You are here

Blog

What Tattoo Artists Can Do During COVID-19

illustration of tattoo shop street front with a single light focused on man with backpack looking at shop

The entire world is reeling from the COVID-19 pandemic, and social distancing measures have forced the closure of tattoo shops across the country, putting tattoo artists and shop owners in a precarious position. The independent contractor status of the vast majority of tattoo artists, combined with the hand-to-mouth nature of the business even in the best of times, has left thousands of us wondering how we will cope in the coming weeks and months.

Below we’ve put together a list of things tattoo artists and tattoo shops can do to make up some of the shortfall they’re surely experiencing right now.
 

illustrated icon of a stack of paper bills on a blue circle background

File for Unemployment Benefits

Although independent contractors are ordinarily ineligible for unemployment benefits, the emergency $2 trillion stimulus bill signed into law on March 27 has expanded unemployment eligibility significantly, extending coverage to self-employed and part-time workers for the first time.

Under the law, workers who qualify for at least $1 of unemployment insurance from their state or the federal government under the expanded coverage rules will receive benefits determined by their past income, as well as an additional $600 per week for the duration of the crisis. The law also extends the duration of unemployment benefits by 13 weeks and includes a $1200 one-time payment for all U.S. workers making less than $75,000 per year.

It sounds complicated, but chances are good that if you’re a tattoo artist out of work due to the coronavirus, you are eligible for unemployment benefits under the new law.  For more complete information, see the New York Times’s COVID-19 stimulus FAQ and the Federal Department of Labor’s COVID-19 unemployment insurance site.
 

illustrated icon of a framed skull and leaf picture on blue circular background

Sell Commissioned Tattoo Art

You can’t put your art on people right now, but you can still make tattoo art to sell. Even if they can’t come in for a new tattoo, customers can support their favorite artists by buying a custom piece of their work on paper or canvas. Use some of this time in isolation to sharpen your tattoo art chops and sell practice pieces or commissions online through an online marketplace or your own social media accounts.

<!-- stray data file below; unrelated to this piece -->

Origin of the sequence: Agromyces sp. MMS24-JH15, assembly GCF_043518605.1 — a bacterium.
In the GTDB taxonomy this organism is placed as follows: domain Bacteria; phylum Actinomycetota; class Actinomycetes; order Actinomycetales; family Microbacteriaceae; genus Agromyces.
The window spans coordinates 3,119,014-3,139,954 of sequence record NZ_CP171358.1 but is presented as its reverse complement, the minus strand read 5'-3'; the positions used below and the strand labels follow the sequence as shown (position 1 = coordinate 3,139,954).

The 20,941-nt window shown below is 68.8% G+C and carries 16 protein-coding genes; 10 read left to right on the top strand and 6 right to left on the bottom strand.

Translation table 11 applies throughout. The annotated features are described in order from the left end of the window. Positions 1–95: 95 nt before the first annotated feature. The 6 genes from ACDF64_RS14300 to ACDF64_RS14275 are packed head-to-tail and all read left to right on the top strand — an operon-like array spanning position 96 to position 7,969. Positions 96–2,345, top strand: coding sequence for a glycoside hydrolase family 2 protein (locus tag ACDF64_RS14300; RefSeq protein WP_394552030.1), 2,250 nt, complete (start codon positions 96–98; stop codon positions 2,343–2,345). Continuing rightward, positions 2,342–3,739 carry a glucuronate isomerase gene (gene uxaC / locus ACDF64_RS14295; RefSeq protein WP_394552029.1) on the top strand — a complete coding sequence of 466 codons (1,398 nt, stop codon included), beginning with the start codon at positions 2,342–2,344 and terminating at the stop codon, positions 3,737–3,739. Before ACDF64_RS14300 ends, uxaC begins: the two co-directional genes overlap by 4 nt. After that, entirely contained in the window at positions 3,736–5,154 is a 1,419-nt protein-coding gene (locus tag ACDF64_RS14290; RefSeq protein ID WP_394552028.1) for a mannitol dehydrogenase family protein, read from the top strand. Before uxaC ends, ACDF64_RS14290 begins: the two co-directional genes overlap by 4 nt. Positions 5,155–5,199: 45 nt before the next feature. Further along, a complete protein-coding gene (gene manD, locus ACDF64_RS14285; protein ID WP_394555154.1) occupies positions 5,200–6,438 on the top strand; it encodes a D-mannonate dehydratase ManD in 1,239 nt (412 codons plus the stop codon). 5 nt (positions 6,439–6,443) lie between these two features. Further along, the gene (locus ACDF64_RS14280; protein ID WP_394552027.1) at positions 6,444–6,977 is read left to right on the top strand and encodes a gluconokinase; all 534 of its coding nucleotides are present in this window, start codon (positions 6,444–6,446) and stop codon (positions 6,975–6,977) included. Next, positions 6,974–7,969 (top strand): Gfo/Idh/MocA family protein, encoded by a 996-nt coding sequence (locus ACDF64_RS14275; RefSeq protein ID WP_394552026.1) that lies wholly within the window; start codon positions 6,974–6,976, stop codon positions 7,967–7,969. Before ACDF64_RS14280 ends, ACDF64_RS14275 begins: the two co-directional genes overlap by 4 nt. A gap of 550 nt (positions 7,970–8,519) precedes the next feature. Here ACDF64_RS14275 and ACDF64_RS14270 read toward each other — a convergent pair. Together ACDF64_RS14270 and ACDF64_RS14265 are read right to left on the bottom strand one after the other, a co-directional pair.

illustrated icon of a raffle ticket with three stars on a blue circular background

Hold an Online Tattoo Art and Merch Raffle

If you’re a shop owner with branded merch in stock or an artist working on new pieces while in quarantine, you can raise funds and engage your customers by holding a raffle through your website or social media account. Tickets can be as inexpensive as $5-$10 and sold through your existing online purchase system or through convenient money transfer apps like Venmo. Let your followers know what good stuff will be available, then give them a week to purchase as many tickets as they want. To up the excitement, you could live stream the drawings for winners online.
 

illustration of a cell phone with a checkmark on the screen in a blue circular background

Strengthen Your Social Media Presence

We’re all consuming more digital content these days, so it’s a good time to tidy up the social media accounts you use to promote your tattoo art or tattoo shop. Take the time to post highlights from your past work or create an online portfolio from your physical one. This epidemic isn’t going to last forever, and if you reach a new audience in the meantime, you may have some excited new clients waiting for you once shops open for business again. If you’re interested in the project, check out our blog about promoting on social media.
 

illustrated icon of a price tag with a dollar sign on a blue circular background

Sell Shop Merchandise or Gift Cards

For shop owners, sales of existing merchandise like shop-branded shirts or hats can make up a bit of the income shortfall. You can also accept prepayments for future tattoos or sell tattoo gift certificates to be redeemed later, perhaps at a discounted price, in order to make some income in the short-term. Some artists are also offering digital consultations for customers planning their perfect post-isolation piece.
 

illustrated icon of two hands shaking on a blue circular background

Crowdfunding

Thousands of individuals and businesses have turned to crowdfunding platforms like Gofundme for assistance in recent weeks. Even though millions of us are facing lost or reduced incomes, industries and communities are showing up for each other and helping each other weather the storm. Even if it’s only a little, it’s something, and it gives friends, clients, and followers a way to show their support and solidarity.

 

It’s an unprecedented time, but we’re going to get through together. Tattooing has been around for thousands of years, through every calamity that has faced humanity before, and it will be here when COVID-19 is done. Stay strong, do what you can, and keep checking the PainfulPleasures community page and blog for tattoo news and content.